Praised by critics and peers alike for the fluidity, warmth, and expressiveness of his sound, Scott Sherwood was both a lyrical musician and a talented composer. His rich and subtle playing and his sophisticated compositions reach both listeners dedicated to the jazz art form and those who say that they don’t usually like jazz.
MILWAUKEE and TEXAS: Scott was born in Milwaukee, Wisconsin, but did not begin to study guitar seriously until he was a teenager. He initially became fascinated with jazz and improvisation through his father’s record collection. After his family moved to San Antonio,Texas, in his sophomore year of high school, Scott decided to try out for his new school’s jazz band. Despite the fact that he was a fairly new self-taught guitarist, he was enthusiastically accepted into the program. Recognizing a true natural talent, Scott’s band director set him up with local jazz guitarist Johnny Frisco for his first formal lessons in guitar and jazz.
Within a year Scott had captured attention for his performances. While still in high school, he received the Louis Armstrong Jazz Award for three consecutive years and was voted IAJE Overall Outstanding Musician at the University of Texas at Arlington Jazz Festival, Kingsville Jazz Festival, and Fiesta Stage Band Festival. He went on to briefly attend the University of Texas at Arlington under two scholarships: the Michael Lorimer Guitar Scholarship and the Jazz Studies Scholarship. Disappointed in the low level of jazz education and guitar he was receiving, Scott decided that, like the players he most admired, he would seek out his education on the bandstand.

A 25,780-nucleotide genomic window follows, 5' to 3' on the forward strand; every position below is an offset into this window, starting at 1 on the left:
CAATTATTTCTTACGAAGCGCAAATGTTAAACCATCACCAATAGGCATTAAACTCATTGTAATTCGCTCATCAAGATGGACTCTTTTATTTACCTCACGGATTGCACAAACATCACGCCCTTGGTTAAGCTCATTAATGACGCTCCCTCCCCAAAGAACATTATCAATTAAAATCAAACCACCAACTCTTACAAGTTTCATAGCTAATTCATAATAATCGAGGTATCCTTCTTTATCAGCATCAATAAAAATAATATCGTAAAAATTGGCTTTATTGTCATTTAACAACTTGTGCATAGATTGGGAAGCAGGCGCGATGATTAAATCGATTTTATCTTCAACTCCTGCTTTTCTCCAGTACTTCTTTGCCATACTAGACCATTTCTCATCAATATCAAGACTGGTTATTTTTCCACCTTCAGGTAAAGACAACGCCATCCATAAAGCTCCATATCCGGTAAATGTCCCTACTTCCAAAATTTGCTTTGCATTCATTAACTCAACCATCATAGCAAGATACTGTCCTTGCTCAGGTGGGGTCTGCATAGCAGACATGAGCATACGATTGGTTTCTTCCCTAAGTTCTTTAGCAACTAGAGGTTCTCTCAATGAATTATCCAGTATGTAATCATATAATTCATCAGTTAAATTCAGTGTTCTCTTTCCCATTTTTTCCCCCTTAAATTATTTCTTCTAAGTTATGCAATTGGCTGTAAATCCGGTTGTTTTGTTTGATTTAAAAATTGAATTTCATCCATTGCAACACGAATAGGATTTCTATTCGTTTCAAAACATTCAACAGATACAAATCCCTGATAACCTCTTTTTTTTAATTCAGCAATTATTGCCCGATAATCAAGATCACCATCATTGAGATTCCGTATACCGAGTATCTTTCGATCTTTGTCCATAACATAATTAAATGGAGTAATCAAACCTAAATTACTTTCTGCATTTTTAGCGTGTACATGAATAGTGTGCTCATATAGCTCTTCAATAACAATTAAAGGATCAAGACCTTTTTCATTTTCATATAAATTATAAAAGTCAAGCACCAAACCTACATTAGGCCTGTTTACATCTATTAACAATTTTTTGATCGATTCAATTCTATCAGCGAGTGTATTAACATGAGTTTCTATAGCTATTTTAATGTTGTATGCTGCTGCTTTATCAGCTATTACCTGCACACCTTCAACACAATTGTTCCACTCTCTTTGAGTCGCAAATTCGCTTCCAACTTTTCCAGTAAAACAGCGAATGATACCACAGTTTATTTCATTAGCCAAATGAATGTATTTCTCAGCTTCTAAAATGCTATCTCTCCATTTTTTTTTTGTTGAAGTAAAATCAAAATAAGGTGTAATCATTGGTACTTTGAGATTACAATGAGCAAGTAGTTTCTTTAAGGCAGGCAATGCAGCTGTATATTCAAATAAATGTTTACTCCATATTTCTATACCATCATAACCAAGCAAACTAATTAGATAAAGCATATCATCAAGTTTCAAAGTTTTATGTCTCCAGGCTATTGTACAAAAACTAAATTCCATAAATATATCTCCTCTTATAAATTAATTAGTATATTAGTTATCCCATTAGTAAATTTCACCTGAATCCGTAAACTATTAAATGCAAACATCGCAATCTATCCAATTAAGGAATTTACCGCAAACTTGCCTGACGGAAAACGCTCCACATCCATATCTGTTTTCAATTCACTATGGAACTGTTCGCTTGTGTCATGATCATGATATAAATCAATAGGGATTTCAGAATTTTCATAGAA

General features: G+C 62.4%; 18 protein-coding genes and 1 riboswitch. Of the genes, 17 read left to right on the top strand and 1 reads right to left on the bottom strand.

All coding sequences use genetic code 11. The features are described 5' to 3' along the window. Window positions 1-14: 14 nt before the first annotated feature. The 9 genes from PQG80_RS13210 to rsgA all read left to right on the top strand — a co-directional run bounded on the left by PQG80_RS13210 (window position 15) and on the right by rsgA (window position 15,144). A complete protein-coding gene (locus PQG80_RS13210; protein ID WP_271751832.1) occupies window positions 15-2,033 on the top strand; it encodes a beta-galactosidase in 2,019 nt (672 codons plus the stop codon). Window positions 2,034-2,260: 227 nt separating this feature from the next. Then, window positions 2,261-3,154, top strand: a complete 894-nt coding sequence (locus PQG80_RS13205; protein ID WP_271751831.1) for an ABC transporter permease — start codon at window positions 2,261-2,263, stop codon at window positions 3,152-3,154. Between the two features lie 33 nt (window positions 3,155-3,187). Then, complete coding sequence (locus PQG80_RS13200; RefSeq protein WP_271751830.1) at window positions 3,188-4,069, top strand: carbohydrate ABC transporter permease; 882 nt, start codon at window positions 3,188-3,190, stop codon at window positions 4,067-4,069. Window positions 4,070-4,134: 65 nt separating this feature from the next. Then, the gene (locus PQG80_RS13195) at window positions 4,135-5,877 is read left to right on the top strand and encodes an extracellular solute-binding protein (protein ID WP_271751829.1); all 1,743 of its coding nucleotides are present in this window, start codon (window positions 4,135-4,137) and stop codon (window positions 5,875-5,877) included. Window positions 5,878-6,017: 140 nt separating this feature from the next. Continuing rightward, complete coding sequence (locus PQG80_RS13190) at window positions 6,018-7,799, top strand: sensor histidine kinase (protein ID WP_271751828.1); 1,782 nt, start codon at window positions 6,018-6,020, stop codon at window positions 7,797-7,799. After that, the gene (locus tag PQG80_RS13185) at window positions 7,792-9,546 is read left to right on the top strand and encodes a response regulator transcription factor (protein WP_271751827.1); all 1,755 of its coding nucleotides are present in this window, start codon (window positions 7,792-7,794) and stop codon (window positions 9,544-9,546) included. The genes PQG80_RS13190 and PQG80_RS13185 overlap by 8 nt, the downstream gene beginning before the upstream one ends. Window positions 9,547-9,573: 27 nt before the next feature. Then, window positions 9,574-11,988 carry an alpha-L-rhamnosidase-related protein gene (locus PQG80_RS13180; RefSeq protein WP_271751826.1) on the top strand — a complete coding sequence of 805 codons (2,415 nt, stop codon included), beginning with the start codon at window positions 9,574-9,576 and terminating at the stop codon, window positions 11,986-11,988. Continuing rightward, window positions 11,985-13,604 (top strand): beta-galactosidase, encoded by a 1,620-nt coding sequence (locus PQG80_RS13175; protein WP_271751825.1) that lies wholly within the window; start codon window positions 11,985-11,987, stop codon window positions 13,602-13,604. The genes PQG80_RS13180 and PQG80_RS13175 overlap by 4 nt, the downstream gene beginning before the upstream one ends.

BACK TO MILWAUKEE: Returning to Milwaukee to begin his professional playing career, Scott played with the band Kinetic Shower, which during his tenure was nominated by the Wisconsin Music Industry (WAMI) for Jazz Artists of the Year. He was an active player gigging most nights and playing with the area’s best musicians including guitarist Jack Grassel, drummer Terry Smirl (the drummer on his first album), and trombonist/composer Bill Schaefgen. Scott often told the story of being star struck when he got the opportunity to play with Melvin Rhyne, organist to Wes Montgomery. Rhyne encouraged Scott, calling him a “tasty player for a white boy.”
BACK TO TEXAS: In 1990, Scott returned to Texas to further his education at the University of Texas at Austin. While there he earned a Downbeat Magazine Award for Outstanding Performance at the college level. After gigging around Austin, playing festivals such as South by Southwest, as well as concerts and clinics in the United States, Costa Rica, and Scotland, Scott recorded his first album, Siren Song, with drummer Terry Smirl and bass player Harold Miller. Around this time Scott and his wife, Jennifer, decided to move to the East Coast.